Villa Kleefisch (Serbian spelling: Klefiš) in Jagodina (at 35 Kapetana Koče Street) was built in the 1930s to serve as a family residence for Theodor Kleefisch, who owned a factory in the food industry field that would later become Meat Industry Juhor. The Kleefisch family, former owners, moved to Jagodina from Italy in 1901. Pietro Kleefisch received a concession for the production and export of eggs and poultry, and his son Teodor started the production of sausages and salami according to the recipe of Italian masters. Their property was confiscated after the Second World War. In 2006, Politika stated: “Kleefisch’s company was confiscated and nationalized after the Second World War, and in April 1946 it was registered as a state factory of salami and cured meatproducts.” At that time, the partisan court sentenced Teodor Kleefisch to death as an enemy of the people, but thanks to his Italian citizenship, he escaped execution. This pre-war industrialist and humanist, who was extremely respected in Jagodina, being guilty in court only for being a “hardened capitalist and collaborator of the occupiers”, died in 1960 in Pondemone, Italy. The descendants of the Kleefisch family started the restitution process, asking for Juhor back, but in 15 years, little was decided in their favour, so the villa was not returned to them.
The building has a rectangular layout and consists of a basement, ground floor, first floor and attic. It is built of bricks and reinforced concrete; the facade is plastered. The central portal is surrounded by marble slabs and is framed by two pillars finished with stylized Doric capitals and supported by stylobates.
The windows on the ground floor are semi-arched, while on the first floor they are arched and grouped in pairs or triads; they are surrounded by pilasters; the window decoration is made of white cement with smooth edges to create the illusion of stone blocks. In the upper part of the house there is a terrace with concrete fences; a swimming pool was built there. The roof is flat, covered with sheet metal covering, with a reinforced concrete cornice. On the west facade, there is a plaque in memory of the workers in the Juhor factory who died in the Second World War.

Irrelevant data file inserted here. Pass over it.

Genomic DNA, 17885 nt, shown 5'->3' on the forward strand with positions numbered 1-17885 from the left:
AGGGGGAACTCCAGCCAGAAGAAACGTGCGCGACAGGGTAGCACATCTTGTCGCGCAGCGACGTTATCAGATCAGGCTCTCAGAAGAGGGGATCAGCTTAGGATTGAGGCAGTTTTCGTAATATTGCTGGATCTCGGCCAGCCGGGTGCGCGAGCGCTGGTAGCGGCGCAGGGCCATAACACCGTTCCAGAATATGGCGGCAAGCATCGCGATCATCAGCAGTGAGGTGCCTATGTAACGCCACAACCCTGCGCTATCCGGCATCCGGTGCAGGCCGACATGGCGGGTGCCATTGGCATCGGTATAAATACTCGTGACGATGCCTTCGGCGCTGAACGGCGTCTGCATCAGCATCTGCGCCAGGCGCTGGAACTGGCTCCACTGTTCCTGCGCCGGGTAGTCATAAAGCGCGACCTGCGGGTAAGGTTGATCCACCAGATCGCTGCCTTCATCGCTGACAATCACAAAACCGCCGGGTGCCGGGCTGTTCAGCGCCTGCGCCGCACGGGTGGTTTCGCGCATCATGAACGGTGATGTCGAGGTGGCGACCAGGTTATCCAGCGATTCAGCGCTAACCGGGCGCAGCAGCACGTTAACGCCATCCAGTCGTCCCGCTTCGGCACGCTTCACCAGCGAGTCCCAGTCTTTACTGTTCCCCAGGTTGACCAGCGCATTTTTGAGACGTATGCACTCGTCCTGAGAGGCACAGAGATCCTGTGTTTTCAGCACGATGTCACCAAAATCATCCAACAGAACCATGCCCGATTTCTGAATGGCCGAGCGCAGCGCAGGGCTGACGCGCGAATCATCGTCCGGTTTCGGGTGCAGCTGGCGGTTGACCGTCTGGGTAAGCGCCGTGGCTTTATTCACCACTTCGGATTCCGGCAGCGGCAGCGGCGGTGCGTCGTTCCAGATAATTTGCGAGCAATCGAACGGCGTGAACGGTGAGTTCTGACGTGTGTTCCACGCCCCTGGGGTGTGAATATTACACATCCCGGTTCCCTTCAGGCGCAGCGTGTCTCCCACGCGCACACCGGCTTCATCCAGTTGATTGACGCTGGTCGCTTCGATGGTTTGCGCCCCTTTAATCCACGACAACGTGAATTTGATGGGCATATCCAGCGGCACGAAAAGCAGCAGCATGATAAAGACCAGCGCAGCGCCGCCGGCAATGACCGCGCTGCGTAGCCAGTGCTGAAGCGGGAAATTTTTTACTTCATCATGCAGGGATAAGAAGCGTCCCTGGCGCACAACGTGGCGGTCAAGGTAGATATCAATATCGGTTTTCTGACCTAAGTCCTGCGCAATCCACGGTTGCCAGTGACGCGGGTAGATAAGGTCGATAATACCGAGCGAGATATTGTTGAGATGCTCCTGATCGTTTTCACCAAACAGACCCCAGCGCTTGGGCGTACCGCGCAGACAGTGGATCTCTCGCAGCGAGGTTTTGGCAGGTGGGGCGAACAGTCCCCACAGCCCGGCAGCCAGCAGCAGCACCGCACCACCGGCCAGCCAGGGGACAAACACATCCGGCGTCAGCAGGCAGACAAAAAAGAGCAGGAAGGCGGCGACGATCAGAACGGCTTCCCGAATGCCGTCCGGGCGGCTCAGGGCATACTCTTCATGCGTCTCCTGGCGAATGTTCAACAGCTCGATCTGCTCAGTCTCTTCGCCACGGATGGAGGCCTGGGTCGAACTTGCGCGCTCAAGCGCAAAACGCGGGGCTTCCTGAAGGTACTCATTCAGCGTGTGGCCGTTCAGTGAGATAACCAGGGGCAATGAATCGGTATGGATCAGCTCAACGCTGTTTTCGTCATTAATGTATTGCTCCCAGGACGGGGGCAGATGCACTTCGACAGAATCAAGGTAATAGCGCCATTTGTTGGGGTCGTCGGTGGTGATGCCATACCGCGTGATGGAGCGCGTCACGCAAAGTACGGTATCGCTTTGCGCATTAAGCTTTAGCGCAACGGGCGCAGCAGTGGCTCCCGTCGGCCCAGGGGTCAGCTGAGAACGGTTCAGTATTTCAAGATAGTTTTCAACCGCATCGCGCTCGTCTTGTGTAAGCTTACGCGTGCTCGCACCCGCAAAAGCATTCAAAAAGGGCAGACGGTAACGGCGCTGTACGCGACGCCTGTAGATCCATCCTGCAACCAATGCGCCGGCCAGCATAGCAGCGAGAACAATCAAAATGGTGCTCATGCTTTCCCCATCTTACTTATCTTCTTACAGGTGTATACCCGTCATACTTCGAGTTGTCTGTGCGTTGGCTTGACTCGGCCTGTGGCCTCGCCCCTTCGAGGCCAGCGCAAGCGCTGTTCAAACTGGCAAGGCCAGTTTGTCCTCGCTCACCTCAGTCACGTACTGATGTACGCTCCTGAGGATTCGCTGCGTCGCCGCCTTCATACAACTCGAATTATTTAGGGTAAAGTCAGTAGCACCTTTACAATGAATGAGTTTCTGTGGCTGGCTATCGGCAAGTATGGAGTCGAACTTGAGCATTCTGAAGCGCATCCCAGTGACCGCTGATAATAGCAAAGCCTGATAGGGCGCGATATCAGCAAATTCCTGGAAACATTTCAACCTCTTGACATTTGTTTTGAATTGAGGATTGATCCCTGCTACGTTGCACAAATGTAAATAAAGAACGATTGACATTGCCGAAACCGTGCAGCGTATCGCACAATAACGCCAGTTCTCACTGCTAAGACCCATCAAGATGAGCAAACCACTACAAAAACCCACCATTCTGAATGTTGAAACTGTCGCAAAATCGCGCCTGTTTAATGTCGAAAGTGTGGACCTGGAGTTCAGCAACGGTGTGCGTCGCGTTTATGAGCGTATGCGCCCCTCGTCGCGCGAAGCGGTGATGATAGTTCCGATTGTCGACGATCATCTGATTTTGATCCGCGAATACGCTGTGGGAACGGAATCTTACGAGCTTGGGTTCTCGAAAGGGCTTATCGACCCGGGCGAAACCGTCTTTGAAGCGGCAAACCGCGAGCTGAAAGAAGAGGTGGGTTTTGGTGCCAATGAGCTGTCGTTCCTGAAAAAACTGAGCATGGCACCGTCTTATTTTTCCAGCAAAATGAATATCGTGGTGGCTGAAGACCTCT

The villa has a representative function, and its interior is also richly decorated, especially the ground floor, which was used to receive guests, organize business meetings and various cultural events. The floors are made of Italian ceramic mosaic, and the side spaces are made of mosaic parquet with geometric shapes. The walls are smooth, while the ceilings are with shallow plastic decorations with a plaster rosette in the middle.
From the ground floor to the top leads a circular reinforced concrete staircase covered with white marble slabs; this staircase is externally lit by metal windows with tinted mosaic glass. The outside is lit by metal windows. The windows are glazed with multicolour glass in the form of mosaics.
Upstairs are the bedrooms that were particularly used to accommodate the Kleefisch family and accommodate guests. In the attic were staff rooms and rooms needed for building maintenance. In one portion of the attic floor there is madea walk-through terrace with a swimming pool. The central part of the attic is under a flat roof, and the sides of the building are slightly sloping and covered with sheet metal.
Currently abandoned and overgrown. The windows are broken in some places. The courtyard is locked. Urgent rehabilitation needed.
This project was supported by the Ministry of Culture and Information of the Republic of Serbia.